Then they call an Explosive Ordinance Disposal (EOD) team. These EOD divers will then check the underside of the vessel for any sign of a device. The US has teams permanently stationed in Bahrain and will have them available onboard the USS Lincoln that was recently sent to the Arabian Gulf. Many countries also restrict the sale of the kind of equipment someone would need to be able to build and then carry out an underwater mission of this kind – this makes such attacks mostly a state-operated raid.

Otherwise, especially on commercial rather than military vessels, it is generally quite hard to stop if your ship is stationary, but a moving target is harder to catch and affix the explosive. The US says the mines they blame for the latest incident were above the water, but if this is the case they could have been attached from a ship that pulled alongside while the tankers were moving – but details of the incident are still not clear.

epa07647113 A handout powerpoint slide made available on 14 June 2019 by US Central Command shows damage from an explosion (L) and an object claimed by the US military to likely be a limpet mine on the hull of the civilian vessel M/V Kokuka Courageous in the Gulf of Oman, 13 June 2019, as the guided-missile destroyer USS Bainbridge (DDG 96) (not pictured) approaches the damaged ship. According to media reports, two oil tankers, Japan's Kokuka Courageous and Norway's Front Altair, were damaged in the Gulf of Oman after allegedly being attacked in the early morning of 13 June between the UAE and Iran  EPA/US CENTRAL COMMAND / HANDOUT  HANDOUT EDITORIAL USE ONLY/NO SALES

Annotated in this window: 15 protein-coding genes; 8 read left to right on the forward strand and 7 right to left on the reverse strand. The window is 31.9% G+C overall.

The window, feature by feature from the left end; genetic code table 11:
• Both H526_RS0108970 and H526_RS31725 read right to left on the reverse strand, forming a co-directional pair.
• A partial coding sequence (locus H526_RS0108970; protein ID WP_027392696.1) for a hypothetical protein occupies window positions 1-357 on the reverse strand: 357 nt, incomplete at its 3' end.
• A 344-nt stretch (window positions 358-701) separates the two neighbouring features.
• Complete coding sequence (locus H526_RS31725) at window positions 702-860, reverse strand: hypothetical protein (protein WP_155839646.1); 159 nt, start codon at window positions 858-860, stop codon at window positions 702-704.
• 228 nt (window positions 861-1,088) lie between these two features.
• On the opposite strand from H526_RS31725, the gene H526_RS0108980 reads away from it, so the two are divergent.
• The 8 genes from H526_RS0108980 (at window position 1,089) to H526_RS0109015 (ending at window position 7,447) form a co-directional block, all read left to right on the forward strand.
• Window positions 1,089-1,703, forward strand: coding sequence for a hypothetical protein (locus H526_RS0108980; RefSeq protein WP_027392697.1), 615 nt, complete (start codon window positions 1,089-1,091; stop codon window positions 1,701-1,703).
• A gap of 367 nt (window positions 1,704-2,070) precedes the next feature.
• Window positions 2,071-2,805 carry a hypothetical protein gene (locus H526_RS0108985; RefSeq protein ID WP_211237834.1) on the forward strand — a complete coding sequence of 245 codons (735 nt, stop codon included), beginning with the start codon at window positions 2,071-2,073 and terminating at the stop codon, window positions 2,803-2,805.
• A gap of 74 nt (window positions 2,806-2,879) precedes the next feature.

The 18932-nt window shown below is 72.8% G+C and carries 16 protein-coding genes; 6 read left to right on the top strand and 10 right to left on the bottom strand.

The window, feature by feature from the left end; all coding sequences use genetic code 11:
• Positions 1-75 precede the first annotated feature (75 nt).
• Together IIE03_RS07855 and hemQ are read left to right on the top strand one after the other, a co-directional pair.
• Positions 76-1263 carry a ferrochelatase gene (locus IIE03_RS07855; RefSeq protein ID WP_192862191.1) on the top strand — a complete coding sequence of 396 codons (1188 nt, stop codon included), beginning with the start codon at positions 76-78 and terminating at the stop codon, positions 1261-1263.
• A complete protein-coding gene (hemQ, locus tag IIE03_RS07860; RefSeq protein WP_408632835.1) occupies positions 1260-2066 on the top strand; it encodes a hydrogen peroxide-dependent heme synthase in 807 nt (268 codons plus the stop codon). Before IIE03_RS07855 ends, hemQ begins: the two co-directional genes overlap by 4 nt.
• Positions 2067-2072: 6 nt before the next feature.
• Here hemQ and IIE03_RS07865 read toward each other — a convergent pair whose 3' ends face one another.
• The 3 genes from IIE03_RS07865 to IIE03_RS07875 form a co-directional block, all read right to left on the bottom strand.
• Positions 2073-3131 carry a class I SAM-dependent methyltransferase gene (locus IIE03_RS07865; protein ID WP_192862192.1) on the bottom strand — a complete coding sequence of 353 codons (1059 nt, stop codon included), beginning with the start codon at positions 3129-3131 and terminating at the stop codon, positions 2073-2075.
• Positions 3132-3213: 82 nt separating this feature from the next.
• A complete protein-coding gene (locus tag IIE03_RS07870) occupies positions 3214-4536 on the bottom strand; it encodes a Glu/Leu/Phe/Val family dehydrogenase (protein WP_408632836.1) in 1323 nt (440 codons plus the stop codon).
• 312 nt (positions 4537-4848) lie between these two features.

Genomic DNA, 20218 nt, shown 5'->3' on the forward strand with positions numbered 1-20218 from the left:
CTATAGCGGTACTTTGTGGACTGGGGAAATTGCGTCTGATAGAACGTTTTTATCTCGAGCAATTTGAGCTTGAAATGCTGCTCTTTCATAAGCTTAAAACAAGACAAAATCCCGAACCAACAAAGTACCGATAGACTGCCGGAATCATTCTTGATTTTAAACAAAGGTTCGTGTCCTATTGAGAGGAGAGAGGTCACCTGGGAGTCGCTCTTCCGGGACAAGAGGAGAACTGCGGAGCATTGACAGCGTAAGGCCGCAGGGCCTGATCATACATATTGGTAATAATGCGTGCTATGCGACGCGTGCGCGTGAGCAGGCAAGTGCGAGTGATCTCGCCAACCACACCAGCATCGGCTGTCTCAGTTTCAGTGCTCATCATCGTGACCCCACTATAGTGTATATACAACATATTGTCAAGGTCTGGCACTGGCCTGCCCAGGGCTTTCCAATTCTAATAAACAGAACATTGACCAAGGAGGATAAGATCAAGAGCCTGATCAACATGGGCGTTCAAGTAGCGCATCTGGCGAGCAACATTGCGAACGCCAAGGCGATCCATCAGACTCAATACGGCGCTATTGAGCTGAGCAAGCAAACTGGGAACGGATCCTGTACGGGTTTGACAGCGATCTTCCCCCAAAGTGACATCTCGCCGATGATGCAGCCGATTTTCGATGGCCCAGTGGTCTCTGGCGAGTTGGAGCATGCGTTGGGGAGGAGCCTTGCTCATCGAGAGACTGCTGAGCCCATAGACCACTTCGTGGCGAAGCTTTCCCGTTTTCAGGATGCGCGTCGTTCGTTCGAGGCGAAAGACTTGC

How do you get a limpet mine off a ship?

With difficulty is the answer but naval EOD units train and practise such operations so they should have the skills if it’s needed.

But one thing most experts seem to agree about the video shared by the US is that sending a small boat laden with people alongside to whip off the device – if it is indeed an explosive – is generally not best practice.

With any explosive device, EOD units only approach with extreme caution. Even relatively simple devices could still explode unexpectedly and by minimizing direct contact and the number of people in the blast zone, you minimize the risk of more people dying if it does.

Any famous cases of limpet mines being used?

Yes, several. But not many are from the last few decades – and they’re not as well used as movies might have you believe.

In one famous raid during World War II, an allied Z Special Forces unit – a combination of British, Australian, New Zealand, Indonesian, South African, Dutch, Indonesian and Timorese soldiers trained in covert attacks behind enemy lines – sunk six Japanese ships in 1943 while they were in Singapore harbour.
Sneaking in on a converted Japanese fishing vessel, they paddled into the harbour and then placed the mines on tankers and cargo ships. The incident took the Japanese by surprise and they ruled out a foreign attack as so implausible that instead, they blamed local saboteurs.

More recently, French overseas intelligence force used a limpet mine to sink the Greenpeace Rainbow Warrior – used most famously by the activists to disrupt commercial whaling – in while in port in Auckland in 1985, killing one person. The scandal eventually led to the resignation of French Defense Minister Charles Hernu.